Huddersfield in the Great War
When war was declared in August 1914, it not only changed the lives of the soldiers who fought, but also the lives of their families, their neighborhoods, and, ultimately, the whole of society. Women came out of their homes to take up work in industry, to drive trams, to police streets, and to nurse the wounded. British government, local and national, imposed extensive controls on all aspects of social life—who could remain in work, who had to fight, what could be grown as crops, what clothes were appropriate and how to feed a family. This study looks at how these changes affected Huddersfield and its inhabitants, showing how employment changed, how the town contributed to financing the war, and how the local tribunals dealt with those who did not want to fight.
A History of Women's Lives in Coventry
Cathy Hunt examines the lives of Coventry women throughout one extraordinary century of change. The result of her detailed research is a book packed with stories of what it was like to be a woman between 1850 and 1950.
During these years, women broke through barriers so that future generations of women might experience greater freedoms than had ever been possible for their mothers. Others offered their time and exceptional talents for the good of the community.The main focus of this engaging study is on the too often neglected details of women's daily lives, of triumphs and tragedies, changes and continuities, loves and losses.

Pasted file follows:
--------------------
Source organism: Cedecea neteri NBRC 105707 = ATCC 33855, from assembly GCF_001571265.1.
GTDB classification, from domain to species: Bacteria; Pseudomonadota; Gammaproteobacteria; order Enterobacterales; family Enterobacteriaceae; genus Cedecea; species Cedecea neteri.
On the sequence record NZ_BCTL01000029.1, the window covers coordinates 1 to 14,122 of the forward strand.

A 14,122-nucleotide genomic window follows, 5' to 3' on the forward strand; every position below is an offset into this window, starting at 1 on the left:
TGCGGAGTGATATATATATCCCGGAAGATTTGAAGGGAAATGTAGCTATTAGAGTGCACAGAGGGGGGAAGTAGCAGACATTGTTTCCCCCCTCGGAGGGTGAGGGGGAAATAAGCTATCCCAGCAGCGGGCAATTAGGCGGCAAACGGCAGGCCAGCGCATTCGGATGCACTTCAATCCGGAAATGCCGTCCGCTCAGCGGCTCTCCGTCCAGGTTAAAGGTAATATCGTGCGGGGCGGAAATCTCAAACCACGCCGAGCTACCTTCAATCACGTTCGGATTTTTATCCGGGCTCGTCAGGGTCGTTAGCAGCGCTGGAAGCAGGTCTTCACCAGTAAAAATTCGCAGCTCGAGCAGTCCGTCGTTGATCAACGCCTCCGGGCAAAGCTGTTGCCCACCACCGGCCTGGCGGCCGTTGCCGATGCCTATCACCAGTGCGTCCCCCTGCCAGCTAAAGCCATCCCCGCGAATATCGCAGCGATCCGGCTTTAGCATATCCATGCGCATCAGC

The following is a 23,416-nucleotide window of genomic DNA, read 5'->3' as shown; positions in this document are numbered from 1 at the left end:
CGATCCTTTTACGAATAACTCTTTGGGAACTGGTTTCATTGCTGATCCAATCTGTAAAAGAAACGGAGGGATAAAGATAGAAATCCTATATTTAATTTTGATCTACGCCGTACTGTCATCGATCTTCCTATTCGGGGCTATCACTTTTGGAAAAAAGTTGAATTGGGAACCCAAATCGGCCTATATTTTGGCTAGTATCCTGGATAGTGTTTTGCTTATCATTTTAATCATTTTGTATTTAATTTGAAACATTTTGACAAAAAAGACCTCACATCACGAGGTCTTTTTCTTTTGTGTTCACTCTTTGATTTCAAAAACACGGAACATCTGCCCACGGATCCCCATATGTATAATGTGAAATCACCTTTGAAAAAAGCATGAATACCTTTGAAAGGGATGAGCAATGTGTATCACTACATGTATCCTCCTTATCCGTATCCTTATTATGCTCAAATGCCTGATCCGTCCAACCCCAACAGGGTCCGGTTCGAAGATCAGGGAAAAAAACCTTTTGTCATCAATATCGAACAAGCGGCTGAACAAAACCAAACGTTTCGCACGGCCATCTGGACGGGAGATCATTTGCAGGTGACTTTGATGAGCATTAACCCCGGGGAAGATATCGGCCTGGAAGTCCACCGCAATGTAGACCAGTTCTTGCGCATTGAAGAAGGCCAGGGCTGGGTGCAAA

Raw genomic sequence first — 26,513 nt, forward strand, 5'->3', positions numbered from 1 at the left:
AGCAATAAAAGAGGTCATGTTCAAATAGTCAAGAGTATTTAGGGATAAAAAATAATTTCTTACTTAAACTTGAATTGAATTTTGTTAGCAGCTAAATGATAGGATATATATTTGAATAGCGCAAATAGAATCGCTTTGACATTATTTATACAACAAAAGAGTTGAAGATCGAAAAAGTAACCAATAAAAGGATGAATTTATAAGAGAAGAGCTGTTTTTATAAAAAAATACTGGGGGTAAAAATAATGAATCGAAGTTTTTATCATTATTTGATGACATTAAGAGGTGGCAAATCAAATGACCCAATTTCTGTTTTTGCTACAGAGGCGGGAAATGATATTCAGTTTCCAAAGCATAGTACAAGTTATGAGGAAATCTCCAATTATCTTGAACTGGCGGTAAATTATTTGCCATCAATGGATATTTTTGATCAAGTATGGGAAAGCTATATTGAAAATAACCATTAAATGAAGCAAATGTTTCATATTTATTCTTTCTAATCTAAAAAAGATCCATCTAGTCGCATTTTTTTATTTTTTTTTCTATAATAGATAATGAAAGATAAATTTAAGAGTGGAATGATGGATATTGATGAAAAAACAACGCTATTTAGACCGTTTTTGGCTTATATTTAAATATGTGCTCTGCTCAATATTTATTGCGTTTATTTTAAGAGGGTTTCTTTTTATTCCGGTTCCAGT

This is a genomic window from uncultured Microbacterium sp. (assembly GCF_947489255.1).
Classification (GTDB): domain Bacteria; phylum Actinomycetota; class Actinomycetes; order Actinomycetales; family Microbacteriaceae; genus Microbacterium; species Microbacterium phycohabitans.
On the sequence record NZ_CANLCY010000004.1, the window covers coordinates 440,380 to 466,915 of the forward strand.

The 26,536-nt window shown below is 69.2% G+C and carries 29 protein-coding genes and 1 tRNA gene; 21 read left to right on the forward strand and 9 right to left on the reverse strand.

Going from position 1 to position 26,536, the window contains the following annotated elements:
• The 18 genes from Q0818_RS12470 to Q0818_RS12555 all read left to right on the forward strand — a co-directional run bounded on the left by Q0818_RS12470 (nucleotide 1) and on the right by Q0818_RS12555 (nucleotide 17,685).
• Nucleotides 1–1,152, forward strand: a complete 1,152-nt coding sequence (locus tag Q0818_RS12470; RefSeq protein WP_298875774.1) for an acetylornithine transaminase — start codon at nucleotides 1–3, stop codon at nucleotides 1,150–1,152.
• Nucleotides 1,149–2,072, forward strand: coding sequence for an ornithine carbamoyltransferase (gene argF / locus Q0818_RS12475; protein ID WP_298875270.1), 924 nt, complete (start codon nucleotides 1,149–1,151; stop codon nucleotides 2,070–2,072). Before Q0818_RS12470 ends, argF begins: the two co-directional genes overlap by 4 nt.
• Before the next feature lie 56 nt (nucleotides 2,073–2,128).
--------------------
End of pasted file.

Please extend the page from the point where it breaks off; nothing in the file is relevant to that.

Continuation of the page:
The History of the Port of London
The River Thames has been integral to the prosperity of London since Roman times. Explorers sailed away on voyages of discovery to distant lands. Colonies were established and a great empire grew. Funding their ships and cargoes helped make the City of London into the world's leading financial center.
In the 19th century, a vast network of docks was created for ever-larger ships, behind high, prison-like walls that kept them secret from all those who did not toil within. Sail made way for steam as goods were dispatched to every corner of the world. In the Second World War, the Port of London became Hitler's prime target. Yet by the end of the 20th century the docks had been transformed into Docklands, a new financial center.
The History of the Port of London: A Vast Emporium of Nations is the fascinating story of the rise and fall and revival of the commercial river. The only book to tell the whole story and bring it right up to date, it charts the foundation, growth and evolution of the port and explains why for centuries the Port has been so important to Britain's prosperity.